Our external auditor picked up some issues that Silktide had also picked up. When we made the changes to fix those, it actually broke some other things as a result.

If we didn’t have the automated testing provided by Silktide we wouldn’t then have been able to go back and identify and fix those things.

So Silktide really works well in partnership with manual testing.

For example, we would never have been able to check all of our alt text without Silktide. We found that our site was pulling in the page title as the alt text, so although it was present it wasn’t correct.

We would never have been able to identify that without Silktide.

I wanted to make sure that the alt text was the right alt text, and that it was actually useful in context. Some of it was very poor in terms of context. But Silktide is so fantastically usable, it works easily and quickly to help us fix these problems.

We have a dedicated team member with us who is now checking and amending all of our alt text now that we’ve pushed an update to fix the issue.

What was your process for working on accessibility before you found Silktide?

Very limited. I think our team knew they needed to be compliant, but didn’t know what being compliant actually meant.

They also didn’t have the time to sit down and think ‘What are we going to do about it?’

There were a lot of demand channels for work but without any real way of visualizing it. For example, all three team members were looking at the same email inbox.

So we had to change the way we worked. The reason we implemented the workflow changes was so that it would free up our time to work more efficiently, upgrade our infrastructure, servers, and WordPress, and get everything running as it should.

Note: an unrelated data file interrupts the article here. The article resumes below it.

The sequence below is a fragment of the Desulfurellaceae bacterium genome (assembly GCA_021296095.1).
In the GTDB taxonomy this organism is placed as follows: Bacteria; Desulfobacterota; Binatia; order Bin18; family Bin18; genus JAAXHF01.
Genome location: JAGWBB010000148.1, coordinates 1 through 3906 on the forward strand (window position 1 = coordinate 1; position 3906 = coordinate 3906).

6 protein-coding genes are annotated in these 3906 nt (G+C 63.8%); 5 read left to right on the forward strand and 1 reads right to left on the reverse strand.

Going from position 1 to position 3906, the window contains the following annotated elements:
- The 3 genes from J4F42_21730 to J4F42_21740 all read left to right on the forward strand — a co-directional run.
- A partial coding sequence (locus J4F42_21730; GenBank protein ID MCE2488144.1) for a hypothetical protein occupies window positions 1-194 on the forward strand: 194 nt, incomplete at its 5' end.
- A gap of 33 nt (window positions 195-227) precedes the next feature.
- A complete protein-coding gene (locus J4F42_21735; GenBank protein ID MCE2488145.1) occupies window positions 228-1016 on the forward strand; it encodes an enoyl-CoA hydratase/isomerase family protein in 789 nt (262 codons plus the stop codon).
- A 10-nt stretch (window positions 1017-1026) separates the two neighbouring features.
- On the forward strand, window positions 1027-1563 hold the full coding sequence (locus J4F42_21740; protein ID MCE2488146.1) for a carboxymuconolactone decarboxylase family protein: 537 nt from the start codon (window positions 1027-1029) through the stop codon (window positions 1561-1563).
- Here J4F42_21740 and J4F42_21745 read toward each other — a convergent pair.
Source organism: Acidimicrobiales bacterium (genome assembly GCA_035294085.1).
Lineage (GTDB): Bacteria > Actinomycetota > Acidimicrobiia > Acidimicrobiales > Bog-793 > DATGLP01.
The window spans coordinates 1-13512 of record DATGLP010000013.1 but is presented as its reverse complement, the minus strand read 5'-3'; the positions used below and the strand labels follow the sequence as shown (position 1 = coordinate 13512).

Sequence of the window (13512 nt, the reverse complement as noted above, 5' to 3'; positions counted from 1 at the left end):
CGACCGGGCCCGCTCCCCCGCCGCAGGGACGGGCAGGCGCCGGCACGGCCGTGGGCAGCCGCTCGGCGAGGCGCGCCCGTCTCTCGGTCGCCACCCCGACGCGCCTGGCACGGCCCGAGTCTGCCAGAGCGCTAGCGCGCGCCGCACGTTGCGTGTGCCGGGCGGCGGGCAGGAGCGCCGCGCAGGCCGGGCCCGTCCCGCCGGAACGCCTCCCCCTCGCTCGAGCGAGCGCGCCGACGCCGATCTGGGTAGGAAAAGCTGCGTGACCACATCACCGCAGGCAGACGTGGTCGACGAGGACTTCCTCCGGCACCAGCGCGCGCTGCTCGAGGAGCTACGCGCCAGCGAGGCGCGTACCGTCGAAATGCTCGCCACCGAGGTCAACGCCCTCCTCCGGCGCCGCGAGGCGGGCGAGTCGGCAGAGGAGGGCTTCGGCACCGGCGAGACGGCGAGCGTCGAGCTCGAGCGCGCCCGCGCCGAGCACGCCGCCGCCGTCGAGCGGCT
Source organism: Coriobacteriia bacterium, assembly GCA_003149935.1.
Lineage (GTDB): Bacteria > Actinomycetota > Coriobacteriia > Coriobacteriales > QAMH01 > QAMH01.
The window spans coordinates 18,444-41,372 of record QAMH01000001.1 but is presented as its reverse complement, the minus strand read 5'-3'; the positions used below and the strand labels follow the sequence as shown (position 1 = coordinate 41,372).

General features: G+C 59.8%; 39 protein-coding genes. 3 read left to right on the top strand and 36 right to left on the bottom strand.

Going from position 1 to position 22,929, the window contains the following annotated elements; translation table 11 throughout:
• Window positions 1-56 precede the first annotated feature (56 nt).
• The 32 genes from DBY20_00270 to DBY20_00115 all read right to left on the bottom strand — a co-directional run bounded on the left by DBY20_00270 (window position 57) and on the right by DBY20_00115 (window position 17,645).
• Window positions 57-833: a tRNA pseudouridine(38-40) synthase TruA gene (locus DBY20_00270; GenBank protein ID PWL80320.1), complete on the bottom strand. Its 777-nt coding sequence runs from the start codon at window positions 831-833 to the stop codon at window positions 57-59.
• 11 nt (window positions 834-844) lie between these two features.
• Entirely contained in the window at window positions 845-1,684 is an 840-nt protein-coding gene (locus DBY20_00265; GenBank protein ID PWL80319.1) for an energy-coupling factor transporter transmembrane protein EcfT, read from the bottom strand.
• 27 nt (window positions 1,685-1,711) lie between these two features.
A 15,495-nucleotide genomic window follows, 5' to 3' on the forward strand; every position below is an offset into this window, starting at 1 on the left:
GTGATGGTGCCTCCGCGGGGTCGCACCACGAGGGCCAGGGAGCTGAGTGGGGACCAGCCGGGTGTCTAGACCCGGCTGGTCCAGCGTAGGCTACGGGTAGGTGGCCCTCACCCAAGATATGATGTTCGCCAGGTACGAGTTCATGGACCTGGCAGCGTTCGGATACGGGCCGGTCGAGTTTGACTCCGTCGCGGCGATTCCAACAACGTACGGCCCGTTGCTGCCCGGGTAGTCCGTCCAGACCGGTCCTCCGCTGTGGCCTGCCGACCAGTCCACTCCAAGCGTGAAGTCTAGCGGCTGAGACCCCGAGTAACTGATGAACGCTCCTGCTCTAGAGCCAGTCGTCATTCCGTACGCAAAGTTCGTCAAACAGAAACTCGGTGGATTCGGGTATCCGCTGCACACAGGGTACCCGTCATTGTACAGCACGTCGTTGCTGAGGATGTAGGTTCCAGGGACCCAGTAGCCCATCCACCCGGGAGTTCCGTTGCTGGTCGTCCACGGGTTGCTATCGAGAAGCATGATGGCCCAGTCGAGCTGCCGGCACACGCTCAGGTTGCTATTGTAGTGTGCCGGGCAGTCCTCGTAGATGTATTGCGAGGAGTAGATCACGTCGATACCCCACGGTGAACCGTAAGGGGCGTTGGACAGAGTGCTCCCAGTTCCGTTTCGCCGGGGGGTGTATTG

This then gave us the time to start getting on top of accessibility.

Once we started using Silktide we had the tools to quickly make some big improvements.

The guys on the team have been totally focused on it.

What was your understanding of the WCAG criteria for accessibility?

Looking at WCAG on its own would be an absolute nightmare. If you had to look at the guidelines and try to figure out what it meant, it would be difficult.

The audit we had was hugely instructive as it provided a list of all the things that needed improving. And it was really that process of identifying a problem, looking at it, and asking how we can fix it that helped us make a start on our accessibility.

If you take the whole team, there wasn’t any of us who could have made an entirely new website accessible, as not one individual had the full knowledge to make that happen.

So what we really needed was something that would point out the problems, highlight them in an individual way and then explain how to fix them. Also in doing so, teach us what accessibility looks like.

How do you work with Silktide to work through the fixes?

The day-to-day stuff we just worked through as we found them, but some larger issues, like our navigation bar, for example, required a lot more work. Those would be put into a separate project and worked on during our development sprints.

So the range would be from simple fixes like missing alt text through to more serious issues like our navigation breadcrumbs not being ordered as lists.

The biggest issue was Skip to Content. We didn’t have it. We also didn’t have any way of finding which pages didn’t have it. We added them as we were told about them, but then of course didn’t have any record of the pages we’d already done.

So this is where Silktide was brilliant because it gave us a list of all the pages on which it was missing, and we could just go through and add it.

Actually fixing the problem was probably around 15 seconds, but finding them was impossible. So the absolute beauty of Silktide was its ability to help us do that quickly.

Graph showing the number of web accessibility issues reducing from 8000 to just a few, between April 2021 and June 2021

Does the information in the platform help you understand WCAG?

I don’t have any background at all in web development, so it really helped me understand how to direct the team to make the technical fixes. So for the Comms teams or non-developers like me, it really helps.